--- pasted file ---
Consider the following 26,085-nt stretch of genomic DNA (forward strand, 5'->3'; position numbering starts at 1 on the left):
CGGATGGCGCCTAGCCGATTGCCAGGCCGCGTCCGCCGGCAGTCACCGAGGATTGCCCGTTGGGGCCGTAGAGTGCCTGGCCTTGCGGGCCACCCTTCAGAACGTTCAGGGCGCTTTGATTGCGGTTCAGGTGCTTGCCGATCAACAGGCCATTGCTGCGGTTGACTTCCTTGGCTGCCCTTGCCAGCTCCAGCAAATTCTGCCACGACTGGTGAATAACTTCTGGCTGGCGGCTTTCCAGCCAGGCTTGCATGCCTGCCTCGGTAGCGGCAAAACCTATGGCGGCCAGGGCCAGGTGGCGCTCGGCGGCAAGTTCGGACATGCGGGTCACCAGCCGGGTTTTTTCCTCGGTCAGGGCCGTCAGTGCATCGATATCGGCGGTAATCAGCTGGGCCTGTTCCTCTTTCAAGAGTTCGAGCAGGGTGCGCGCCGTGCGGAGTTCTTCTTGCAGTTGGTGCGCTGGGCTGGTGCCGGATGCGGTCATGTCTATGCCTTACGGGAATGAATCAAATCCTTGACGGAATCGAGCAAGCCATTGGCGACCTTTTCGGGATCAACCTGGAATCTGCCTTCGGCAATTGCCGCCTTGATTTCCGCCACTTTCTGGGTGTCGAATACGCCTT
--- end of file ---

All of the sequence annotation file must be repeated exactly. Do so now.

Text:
Consider the following 26,085-nt stretch of genomic DNA (forward strand, 5'->3'; position numbering starts at 1 on the left):
CGGATGGCGCCTAGCCGATTGCCAGGCCGCGTCCGCCGGCAGTCACCGAGGATTGCCCGTTGGGGCCGTAGAGTGCCTGGCCTTGCGGGCCACCCTTCAGAACGTTCAGGGCGCTTTGATTGCGGTTCAGGTGCTTGCCGATCAACAGGCCATTGCTGCGGTTGACTTCCTTGGCTGCCCTTGCCAGCTCCAGCAAATTCTGCCACGACTGGTGAATAACTTCTGGCTGGCGGCTTTCCAGCCAGGCTTGCATGCCTGCCTCGGTAGCGGCAAAACCTATGGCGGCCAGGGCCAGGTGGCGCTCGGCGGCAAGTTCGGACATGCGGGTCACCAGCCGGGTTTTTTCCTCGGTCAGGGCCGTCAGTGCATCGATATCGGCGGTAATCAGCTGGGCCTGTTCCTCTTTCAAGAGTTCGAGCAGGGTGCGCGCCGTGCGGAGTTCTTCTTGCAGTTGGTGCGCTGGGCTGGTGCCGGATGCGGTCATGTCTATGCCTTACGGGAATGAATCAAATCCTTGACGGAATCGAGCAAGCCATTGGCGACCTTTTCGGGATCAACCTGGAATCTGCCTTCGGCAATTGCCGCCTTGATTTCCGCCACTTTCTGGGTGTCGAATACGCCTT